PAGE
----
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About Sarah Condon

Episcopal clergy lady at St. Martin's Church, Houston. Mother to Neil and Annie. Wife to Josh.

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    Seven Tips for Winning an Argument with Your Spouse

    The subtitle in the Love & Death Issue is, naturally, “How to Bring Hell into Your Household.”  

    1. Ignore initial pesky feeling that you might be wrong.

    If you are thinking to yourself that this is the moment to apologize, forget about it. You started this riot in the street and you are damn well going to finish it. Double down on your argument by 1000% Even if (especially if) you no longer believe it.

    2. Ask questions you already know the answer to.

    Did you even read that book I suggested? How many drinks have you had? Are we ever going on a vacation again?

    3. Blurt out expletives you typically reserve for car accidents.

    Most people exist on a sliding scale of what is considered really bad language. But we’ve all got those few words we reserve for life’s most precious moments: car accidents, iPhones dropped in toilets, and fights with our spouse. This is your chance! Because you are mad as hell and fresh out of ducks!

    4. Tell them they look just like their mother.

    Or father. Just choose whichever parent they have the most contentious relationship with. If you say this enough then you will start to believe it yourself. And then you might imagine you are kissing your mother in law. This one is the gift that you give yourself.

    5. Bring up your honeymoon.

    Surely, they did something that you hated. If you are among the .002 percent of Americans who had a bucolic honeymoon, then there’s always Christmases past, the birth of children, or that time you spent $5K at Disney World.

    (Bonus Pro Tip: Even soiling happy memories can be great fuel for the fire.)

    6. Repeat whatever they say back to them in an antagonistic voice.

    Especially if they’ve just said something kind and genuine. It looks like this, “Babe, can we just talk about this?” You respond, “OH, WE CAN TALK ABOUT THIS.” The possibilities are endless. Try to imagine yourself as a perched squawky bird.

    7. For the Ladies Only: Birth Stories

    Gloriously claim victory over any domestic chores argument by bringing up childbirth. “How great that you unloaded the dishwasher? I MADE BABIES!” This is especially effective if you do it in front of the babies you are talking about. Then, everyone will know you are a champion.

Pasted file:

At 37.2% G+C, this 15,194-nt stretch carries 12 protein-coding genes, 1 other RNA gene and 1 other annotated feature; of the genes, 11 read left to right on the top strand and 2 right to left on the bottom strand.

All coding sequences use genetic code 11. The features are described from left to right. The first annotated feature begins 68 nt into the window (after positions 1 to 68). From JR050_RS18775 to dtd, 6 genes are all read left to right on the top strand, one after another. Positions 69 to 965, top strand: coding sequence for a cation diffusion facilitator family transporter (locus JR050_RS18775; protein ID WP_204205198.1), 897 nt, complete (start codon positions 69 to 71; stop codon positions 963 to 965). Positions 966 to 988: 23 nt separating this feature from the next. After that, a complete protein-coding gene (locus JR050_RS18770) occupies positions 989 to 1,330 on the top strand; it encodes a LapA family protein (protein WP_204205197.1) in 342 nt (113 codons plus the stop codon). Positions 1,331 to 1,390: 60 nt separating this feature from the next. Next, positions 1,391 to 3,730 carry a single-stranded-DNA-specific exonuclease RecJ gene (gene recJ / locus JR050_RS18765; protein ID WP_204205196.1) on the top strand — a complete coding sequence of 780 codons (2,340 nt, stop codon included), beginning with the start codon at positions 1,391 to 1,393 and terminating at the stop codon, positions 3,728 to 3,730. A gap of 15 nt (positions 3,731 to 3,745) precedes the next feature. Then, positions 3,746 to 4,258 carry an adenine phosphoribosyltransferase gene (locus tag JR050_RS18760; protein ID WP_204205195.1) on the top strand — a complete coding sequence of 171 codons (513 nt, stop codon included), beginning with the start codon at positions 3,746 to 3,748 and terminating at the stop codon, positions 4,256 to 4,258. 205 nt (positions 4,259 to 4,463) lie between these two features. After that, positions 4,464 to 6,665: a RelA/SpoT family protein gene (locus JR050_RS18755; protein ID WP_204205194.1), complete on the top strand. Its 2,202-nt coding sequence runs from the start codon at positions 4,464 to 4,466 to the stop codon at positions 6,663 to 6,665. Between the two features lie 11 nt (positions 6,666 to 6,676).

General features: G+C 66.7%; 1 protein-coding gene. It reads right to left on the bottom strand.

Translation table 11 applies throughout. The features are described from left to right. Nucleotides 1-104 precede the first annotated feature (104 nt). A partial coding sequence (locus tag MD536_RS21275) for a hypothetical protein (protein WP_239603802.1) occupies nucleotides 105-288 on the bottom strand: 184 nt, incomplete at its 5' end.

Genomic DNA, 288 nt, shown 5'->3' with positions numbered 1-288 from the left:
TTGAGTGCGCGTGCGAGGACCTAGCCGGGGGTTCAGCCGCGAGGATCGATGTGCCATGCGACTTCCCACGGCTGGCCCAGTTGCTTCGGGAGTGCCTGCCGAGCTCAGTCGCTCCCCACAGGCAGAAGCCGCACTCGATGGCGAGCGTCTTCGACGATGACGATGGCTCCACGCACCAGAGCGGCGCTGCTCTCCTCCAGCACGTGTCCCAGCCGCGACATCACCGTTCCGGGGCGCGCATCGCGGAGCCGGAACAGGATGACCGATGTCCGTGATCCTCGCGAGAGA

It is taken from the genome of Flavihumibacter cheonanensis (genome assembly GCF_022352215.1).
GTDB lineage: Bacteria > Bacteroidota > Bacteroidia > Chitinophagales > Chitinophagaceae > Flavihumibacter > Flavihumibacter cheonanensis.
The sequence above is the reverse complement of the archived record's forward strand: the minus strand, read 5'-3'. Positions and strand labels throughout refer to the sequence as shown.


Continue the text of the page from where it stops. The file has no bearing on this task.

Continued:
Order Love & Death Here!

    Memo From Houston: What Harvey Taught Me

    Memo From Houston: What Harvey Taught Me

    One week you will be doing ballet barre classes and drinking self-righteousness smoothies and the next week you will be hunkered down on a couch in your native Mississippi, crying into your 6am Jimmy Dean pancake on a stick, while endlessly watching the Weather Channel.
    When your husband sends you and your kids away from Houston, you will not see him again for two weeks. You will have brought enough clothing for two days. You will stay with the most generous people you know until you and your family have officially worn out your loudass welcome. And then you will need…

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    The Alt-Right Are Zombies. Stay with Me.

    The Alt-Right Are Zombies. Stay with Me.

    Think about it. They are wandering the streets. They want to destroy those who are not like them. They are screaming for blood. And they are obviously terrifying.

    Christians have put out responses all over the map on this one. Tina Fey (a churchgoing Lutheran) has suggested we yell our anger into sheet cakes. Many of my colleagues have taken to the streets to show great love in the face of hate. Also, word on the street is that Beth Moore is pissed at these guys, too.

    Believers are rightly upset. Racism is undeniably a sin. And apparently the alt-right missed the…

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    Option B: A Primer for When Life Falls Apart

    Option B: A Primer for When Life Falls Apart

    When Sheryl Sandberg’s Lean In debuted, I was in seminary with a newborn baby and an hour and a half commute. People in my life who did not have children at home were telling me to read her book right and left. “Its so insightful!” the empty nesters told me. “Women really can have it all!” well-meaning, but childless people insisted.

    Admittedly, I did not buy the book. I saw Sandberg interviewed a handful of times and thought, “I spend most of my nights getting a baby to bed. And then I fall asleep into an account of the…

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    People Are Dying in Texas and I Am a Lucky Schmuck

    People Are Dying in Texas and I Am a Lucky Schmuck

    As a Southern transplant to New York City, riding the subway during rush hour was the most jarring activity of the week. After a long day of work, people were ready to get home and order some takeout. In the summer, everyone smelled bad, me included. Train after train would pass with no room for the crowds to get on. There was always an air of chaos and immediacy that I haven’t experienced in any other setting.

    After a few months of this daily trial, I begin to notice the shift that would happen in myself as I…